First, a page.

Wall Street's most prevalent investment strategies looking out toward the rest of 2021 look much, much different than they did this time a year ago.
Around this time last year, the stock market was in the throes of its quickest bear market in history. The Dow Jones Industrial Average – which recorded its third-worst session in history, a 12.9% decline, on March 16, 2020 – plunged more than 37% in just six weeks before bottoming out. Investing playbooks were thrown out the window as everyone adjusted to the new COVID norm.
Everything has looked better since then, however. The Dow recovered its old highs by November, and it has spent the past few months routinely setting new highs as the economy heals from the coronavirus.
We're not there yet. The U.S. unemployment rate remains far above pre-pandemic levels, with predictions for a full recovery falling anywhere between 2022 and 2024. might not recover until 2024 or beyond. Weekly unemployment claims remain persistently high.
But Americans are being vaccinated, and at a rapid clip. Warmer months are coming. And a $1.9 trillion stimulus plan, including direct checks, is nigh. So optimism about the economy still exists – so much so that inflation concerns have even started to bubble to the surface.
How, then, should investors go about their business in this evolving environment?
We've asked several fund managers and other industry experts just that – and in turn, they've shared some of the investment strategies they like for the rest of 2021. Read on to see what they have to say.
A 'Barbell' Approach
- Provided by: Tony DeSpirito
- Position(s): Lead Portfolio Manager, BlackRock Equity Dividend portfolios; CIO, U.S. Fundamental Active Equity, BlackRock
"In the BlackRock Equity Dividend Fund (MADVX), our investment theme for 2021 is positioning for an economic recovery while seeking to protect capital from potential bouts of volatility," DeSpirito says.
To this end, the team's investment strategy involves a "barbell" approach, which entails investing in both extremes of the risk spectrum by pairing a high-risk investment with a no- or low-risk asset.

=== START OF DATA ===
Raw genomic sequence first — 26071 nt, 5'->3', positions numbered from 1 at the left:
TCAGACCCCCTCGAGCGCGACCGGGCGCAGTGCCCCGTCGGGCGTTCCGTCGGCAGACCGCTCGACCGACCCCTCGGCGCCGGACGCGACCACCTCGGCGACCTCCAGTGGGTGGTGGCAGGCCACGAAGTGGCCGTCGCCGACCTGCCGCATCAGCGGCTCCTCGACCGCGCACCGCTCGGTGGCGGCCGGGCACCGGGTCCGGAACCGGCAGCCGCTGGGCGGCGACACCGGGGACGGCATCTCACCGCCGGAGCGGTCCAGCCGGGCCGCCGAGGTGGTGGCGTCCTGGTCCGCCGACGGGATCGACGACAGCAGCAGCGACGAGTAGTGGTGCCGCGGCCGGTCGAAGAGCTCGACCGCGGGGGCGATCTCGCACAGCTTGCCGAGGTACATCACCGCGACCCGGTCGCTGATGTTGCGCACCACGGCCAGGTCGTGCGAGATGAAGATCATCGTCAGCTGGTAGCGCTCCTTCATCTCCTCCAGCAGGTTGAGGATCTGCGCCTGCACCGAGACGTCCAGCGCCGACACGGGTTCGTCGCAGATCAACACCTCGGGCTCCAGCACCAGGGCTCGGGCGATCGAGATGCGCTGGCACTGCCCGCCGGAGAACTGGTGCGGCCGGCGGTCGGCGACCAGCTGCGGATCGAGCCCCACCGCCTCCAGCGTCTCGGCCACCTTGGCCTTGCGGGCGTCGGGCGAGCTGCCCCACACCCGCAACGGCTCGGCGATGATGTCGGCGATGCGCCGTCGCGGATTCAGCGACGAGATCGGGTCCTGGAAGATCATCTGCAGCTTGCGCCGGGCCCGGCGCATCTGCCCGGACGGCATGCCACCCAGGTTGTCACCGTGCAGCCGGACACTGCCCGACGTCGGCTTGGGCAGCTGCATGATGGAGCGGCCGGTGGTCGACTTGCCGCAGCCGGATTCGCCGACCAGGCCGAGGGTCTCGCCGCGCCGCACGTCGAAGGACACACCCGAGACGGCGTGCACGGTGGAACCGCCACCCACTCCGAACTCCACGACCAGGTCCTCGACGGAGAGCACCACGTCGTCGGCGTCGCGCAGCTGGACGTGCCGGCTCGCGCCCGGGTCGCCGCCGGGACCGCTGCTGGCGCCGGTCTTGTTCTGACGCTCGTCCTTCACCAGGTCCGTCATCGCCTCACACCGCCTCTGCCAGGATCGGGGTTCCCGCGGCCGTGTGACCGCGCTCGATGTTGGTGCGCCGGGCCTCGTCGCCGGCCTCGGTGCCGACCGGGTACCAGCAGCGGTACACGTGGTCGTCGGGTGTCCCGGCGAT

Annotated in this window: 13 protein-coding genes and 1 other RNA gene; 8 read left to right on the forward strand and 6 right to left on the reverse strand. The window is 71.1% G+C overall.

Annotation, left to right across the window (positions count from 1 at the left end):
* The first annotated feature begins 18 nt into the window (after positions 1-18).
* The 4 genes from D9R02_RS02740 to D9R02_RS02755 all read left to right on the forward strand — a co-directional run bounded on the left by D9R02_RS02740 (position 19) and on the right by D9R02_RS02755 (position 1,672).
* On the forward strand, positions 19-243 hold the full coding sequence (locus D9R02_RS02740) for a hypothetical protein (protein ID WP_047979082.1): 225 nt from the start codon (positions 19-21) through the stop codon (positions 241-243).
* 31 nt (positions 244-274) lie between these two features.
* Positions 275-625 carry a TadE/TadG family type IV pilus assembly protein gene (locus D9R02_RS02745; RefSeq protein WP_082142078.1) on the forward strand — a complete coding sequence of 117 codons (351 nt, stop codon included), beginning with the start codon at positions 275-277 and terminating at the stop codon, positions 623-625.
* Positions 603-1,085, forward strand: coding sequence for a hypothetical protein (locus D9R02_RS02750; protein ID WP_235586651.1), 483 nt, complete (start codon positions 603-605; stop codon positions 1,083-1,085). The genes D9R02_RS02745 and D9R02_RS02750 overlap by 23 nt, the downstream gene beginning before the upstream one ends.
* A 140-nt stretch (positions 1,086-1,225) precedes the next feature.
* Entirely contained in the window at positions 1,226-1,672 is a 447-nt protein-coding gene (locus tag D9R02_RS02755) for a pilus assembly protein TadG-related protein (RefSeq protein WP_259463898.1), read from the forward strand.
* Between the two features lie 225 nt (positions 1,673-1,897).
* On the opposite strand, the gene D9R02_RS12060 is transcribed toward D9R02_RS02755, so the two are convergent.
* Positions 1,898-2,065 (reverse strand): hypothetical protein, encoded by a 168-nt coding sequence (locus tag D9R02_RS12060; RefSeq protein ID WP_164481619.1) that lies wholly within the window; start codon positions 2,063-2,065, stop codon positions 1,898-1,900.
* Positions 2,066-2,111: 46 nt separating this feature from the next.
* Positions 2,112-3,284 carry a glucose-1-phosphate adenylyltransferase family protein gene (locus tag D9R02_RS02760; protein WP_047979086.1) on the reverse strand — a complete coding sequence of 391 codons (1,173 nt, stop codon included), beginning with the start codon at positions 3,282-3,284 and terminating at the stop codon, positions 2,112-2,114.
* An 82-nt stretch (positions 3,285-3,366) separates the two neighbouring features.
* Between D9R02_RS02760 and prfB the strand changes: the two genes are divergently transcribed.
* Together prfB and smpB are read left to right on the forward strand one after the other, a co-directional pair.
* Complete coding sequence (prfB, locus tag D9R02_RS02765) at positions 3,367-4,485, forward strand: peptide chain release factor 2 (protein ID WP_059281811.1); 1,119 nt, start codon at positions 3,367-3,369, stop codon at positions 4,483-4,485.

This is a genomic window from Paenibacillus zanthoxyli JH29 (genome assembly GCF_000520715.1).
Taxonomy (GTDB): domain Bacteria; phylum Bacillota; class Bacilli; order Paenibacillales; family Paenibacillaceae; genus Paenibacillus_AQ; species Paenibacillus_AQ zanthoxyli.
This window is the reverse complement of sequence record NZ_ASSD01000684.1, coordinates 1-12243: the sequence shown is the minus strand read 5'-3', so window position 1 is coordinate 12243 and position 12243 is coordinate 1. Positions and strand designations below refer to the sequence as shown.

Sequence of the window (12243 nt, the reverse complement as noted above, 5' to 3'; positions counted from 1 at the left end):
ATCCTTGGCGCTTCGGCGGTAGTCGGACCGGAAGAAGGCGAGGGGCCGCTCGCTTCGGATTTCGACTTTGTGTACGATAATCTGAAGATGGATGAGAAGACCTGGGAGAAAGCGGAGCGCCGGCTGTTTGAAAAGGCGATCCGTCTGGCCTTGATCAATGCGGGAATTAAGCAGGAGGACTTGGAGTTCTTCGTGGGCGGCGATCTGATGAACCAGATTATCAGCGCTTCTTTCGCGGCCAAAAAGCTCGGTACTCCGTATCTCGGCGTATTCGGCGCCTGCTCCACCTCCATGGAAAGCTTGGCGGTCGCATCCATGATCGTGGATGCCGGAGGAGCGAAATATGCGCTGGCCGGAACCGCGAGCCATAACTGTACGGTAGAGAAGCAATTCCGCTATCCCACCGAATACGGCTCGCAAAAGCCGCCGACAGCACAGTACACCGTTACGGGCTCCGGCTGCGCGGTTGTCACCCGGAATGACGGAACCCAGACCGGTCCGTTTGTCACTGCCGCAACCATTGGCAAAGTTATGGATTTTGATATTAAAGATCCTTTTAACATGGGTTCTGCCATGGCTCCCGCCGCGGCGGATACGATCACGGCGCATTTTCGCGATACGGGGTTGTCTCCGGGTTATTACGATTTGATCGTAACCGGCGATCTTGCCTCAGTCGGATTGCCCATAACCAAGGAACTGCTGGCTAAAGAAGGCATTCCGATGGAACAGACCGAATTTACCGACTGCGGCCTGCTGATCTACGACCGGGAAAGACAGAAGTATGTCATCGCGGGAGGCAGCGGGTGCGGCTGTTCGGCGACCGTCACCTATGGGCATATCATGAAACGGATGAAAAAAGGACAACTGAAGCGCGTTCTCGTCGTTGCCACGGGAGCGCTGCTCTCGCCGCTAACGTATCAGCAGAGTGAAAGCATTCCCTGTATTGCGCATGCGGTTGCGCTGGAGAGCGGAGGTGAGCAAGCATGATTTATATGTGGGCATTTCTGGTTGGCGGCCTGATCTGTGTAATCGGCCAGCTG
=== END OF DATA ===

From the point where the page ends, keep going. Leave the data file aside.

On the low-risk side of MADVX's barbell are sectors such as information technology (IT) and healthcare, which DeSpirito says offer growth and stability characteristics.
"IT stocks have emerged as the 'new consumer staples,'" he says. "Businesses in software and IT services (are) so integral to the corporate fabric of companies that it's difficult for them to cut these spending budgets even during recessions."
Meanwhile, healthcare offers exposure to businesses with good prospects for innovation that are poised to benefit from long-term demand tailwinds thanks to aging demographics, he says. "All else equal, older populations spend more on healthcare than younger populations."
On the other side of the MADVX barbell are more opportunistic investments in sectors temporarily hurt by the COVID-19 pandemic, such as financials and energy.
"We are finding companies in these sectors that offer attractive risk-reward potential, and, in our view, have the most room for a recovery as we look forward to a normalization in economic activity," DeSpirito says.
A Different Way of Thinking About ESG
- Provided by: Yolanda Courtines, Mark Mandel
- Position(s): Senior Managing Directors, Equity Portfolio Managers, Wellington Management
The Wellington Management investment framework is grounded in the idea that enduring financial strength and stakeholder-oriented leadership are a powerful combination, often overlooked as a source of competitive advantage and a driver of outperformance.